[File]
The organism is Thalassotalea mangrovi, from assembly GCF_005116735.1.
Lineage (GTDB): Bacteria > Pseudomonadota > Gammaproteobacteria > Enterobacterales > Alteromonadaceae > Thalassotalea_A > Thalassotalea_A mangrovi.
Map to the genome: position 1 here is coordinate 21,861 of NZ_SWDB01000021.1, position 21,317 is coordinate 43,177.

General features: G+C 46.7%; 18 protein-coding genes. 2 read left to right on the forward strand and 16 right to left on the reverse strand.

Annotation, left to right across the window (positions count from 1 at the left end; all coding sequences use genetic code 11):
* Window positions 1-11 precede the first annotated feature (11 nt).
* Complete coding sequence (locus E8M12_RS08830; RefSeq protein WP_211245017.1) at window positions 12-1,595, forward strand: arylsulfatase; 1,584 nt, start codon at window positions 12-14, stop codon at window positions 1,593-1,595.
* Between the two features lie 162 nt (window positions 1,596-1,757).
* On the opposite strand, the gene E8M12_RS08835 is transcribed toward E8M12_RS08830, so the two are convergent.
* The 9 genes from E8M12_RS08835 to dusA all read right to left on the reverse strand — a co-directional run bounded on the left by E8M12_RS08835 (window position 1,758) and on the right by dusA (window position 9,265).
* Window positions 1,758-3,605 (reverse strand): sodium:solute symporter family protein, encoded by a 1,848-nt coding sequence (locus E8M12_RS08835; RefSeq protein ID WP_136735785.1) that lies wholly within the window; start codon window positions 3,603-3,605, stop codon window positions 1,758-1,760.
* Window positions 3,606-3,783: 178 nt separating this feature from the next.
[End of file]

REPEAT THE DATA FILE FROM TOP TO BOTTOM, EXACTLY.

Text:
The organism is Thalassotalea mangrovi, from assembly GCF_005116735.1.
Lineage (GTDB): Bacteria > Pseudomonadota > Gammaproteobacteria > Enterobacterales > Alteromonadaceae > Thalassotalea_A > Thalassotalea_A mangrovi.
Map to the genome: position 1 here is coordinate 21,861 of NZ_SWDB01000021.1, position 21,317 is coordinate 43,177.

General features: G+C 46.7%; 18 protein-coding genes. 2 read left to right on the forward strand and 16 right to left on the reverse strand.

Annotation, left to right across the window (positions count from 1 at the left end; all coding sequences use genetic code 11):
* Window positions 1-11 precede the first annotated feature (11 nt).
* Complete coding sequence (locus E8M12_RS08830; RefSeq protein WP_211245017.1) at window positions 12-1,595, forward strand: arylsulfatase; 1,584 nt, start codon at window positions 12-14, stop codon at window positions 1,593-1,595.
* Between the two features lie 162 nt (window positions 1,596-1,757).
* On the opposite strand, the gene E8M12_RS08835 is transcribed toward E8M12_RS08830, so the two are convergent.
* The 9 genes from E8M12_RS08835 to dusA all read right to left on the reverse strand — a co-directional run bounded on the left by E8M12_RS08835 (window position 1,758) and on the right by dusA (window position 9,265).
* Window positions 1,758-3,605 (reverse strand): sodium:solute symporter family protein, encoded by a 1,848-nt coding sequence (locus E8M12_RS08835; RefSeq protein ID WP_136735785.1) that lies wholly within the window; start codon window positions 3,603-3,605, stop codon window positions 1,758-1,760.
* Window positions 3,606-3,783: 178 nt separating this feature from the next.